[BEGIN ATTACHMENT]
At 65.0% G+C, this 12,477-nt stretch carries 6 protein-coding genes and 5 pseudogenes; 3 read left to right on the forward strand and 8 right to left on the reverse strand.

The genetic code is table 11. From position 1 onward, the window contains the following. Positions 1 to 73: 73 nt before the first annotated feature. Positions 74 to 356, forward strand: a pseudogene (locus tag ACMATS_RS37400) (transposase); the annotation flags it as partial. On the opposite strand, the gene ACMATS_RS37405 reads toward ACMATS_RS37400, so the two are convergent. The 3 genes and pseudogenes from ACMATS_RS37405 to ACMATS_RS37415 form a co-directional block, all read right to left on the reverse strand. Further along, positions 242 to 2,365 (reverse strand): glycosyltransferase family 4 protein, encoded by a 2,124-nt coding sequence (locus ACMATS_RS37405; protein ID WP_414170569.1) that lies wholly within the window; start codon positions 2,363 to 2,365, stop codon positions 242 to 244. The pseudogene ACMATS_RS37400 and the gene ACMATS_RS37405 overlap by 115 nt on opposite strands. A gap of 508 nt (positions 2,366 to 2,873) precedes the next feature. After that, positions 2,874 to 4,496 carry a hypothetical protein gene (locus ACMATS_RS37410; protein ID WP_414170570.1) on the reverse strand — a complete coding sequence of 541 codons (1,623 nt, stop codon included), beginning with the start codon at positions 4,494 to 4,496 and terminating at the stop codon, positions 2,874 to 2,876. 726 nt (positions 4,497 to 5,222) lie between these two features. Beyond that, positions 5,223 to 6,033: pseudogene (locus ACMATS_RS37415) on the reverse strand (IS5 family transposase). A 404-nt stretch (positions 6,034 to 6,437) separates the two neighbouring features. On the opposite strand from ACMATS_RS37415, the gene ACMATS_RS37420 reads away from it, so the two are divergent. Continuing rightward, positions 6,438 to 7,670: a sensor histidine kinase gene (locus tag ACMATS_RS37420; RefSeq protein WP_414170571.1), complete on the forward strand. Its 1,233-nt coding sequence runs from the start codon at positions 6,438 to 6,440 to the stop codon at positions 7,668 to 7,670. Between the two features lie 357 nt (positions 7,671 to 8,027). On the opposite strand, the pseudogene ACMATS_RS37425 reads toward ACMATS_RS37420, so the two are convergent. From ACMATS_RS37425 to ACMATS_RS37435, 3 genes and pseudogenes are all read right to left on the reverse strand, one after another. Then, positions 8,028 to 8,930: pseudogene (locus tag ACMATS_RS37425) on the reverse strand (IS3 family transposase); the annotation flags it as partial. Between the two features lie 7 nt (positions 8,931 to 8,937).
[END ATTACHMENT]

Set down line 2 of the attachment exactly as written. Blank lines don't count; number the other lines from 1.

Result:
The genetic code is table 11. From position 1 onward, the window contains the following. Positions 1 to 73: 73 nt before the first annotated feature. Positions 74 to 356, forward strand: a pseudogene (locus tag ACMATS_RS37400) (transposase); the annotation flags it as partial. On the opposite strand, the gene ACMATS_RS37405 reads toward ACMATS_RS37400, so the two are convergent. The 3 genes and pseudogenes from ACMATS_RS37405 to ACMATS_RS37415 form a co-directional block, all read right to left on the reverse strand. Further along, positions 242 to 2,365 (reverse strand): glycosyltransferase family 4 protein, encoded by a 2,124-nt coding sequence (locus ACMATS_RS37405; protein ID WP_414170569.1) that lies wholly within the window; start codon positions 2,363 to 2,365, stop codon positions 242 to 244. The pseudogene ACMATS_RS37400 and the gene ACMATS_RS37405 overlap by 115 nt on opposite strands. A gap of 508 nt (positions 2,366 to 2,873) precedes the next feature. After that, positions 2,874 to 4,496 carry a hypothetical protein gene (locus ACMATS_RS37410; protein ID WP_414170570.1) on the reverse strand — a complete coding sequence of 541 codons (1,623 nt, stop codon included), beginning with the start codon at positions 4,494 to 4,496 and terminating at the stop codon, positions 2,874 to 2,876. 726 nt (positions 4,497 to 5,222) lie between these two features. Beyond that, positions 5,223 to 6,033: pseudogene (locus ACMATS_RS37415) on the reverse strand (IS5 family transposase). A 404-nt stretch (positions 6,034 to 6,437) separates the two neighbouring features. On the opposite strand from ACMATS_RS37415, the gene ACMATS_RS37420 reads away from it, so the two are divergent. Continuing rightward, positions 6,438 to 7,670: a sensor histidine kinase gene (locus tag ACMATS_RS37420; RefSeq protein WP_414170571.1), complete on the forward strand. Its 1,233-nt coding sequence runs from the start codon at positions 6,438 to 6,440 to the stop codon at positions 7,668 to 7,670. Between the two features lie 357 nt (positions 7,671 to 8,027). On the opposite strand, the pseudogene ACMATS_RS37425 reads toward ACMATS_RS37420, so the two are convergent. From ACMATS_RS37425 to ACMATS_RS37435, 3 genes and pseudogenes are all read right to left on the reverse strand, one after another. Then, positions 8,028 to 8,930: pseudogene (locus tag ACMATS_RS37425) on the reverse strand (IS3 family transposase); the annotation flags it as partial. Between the two features lie 7 nt (positions 8,931 to 8,937).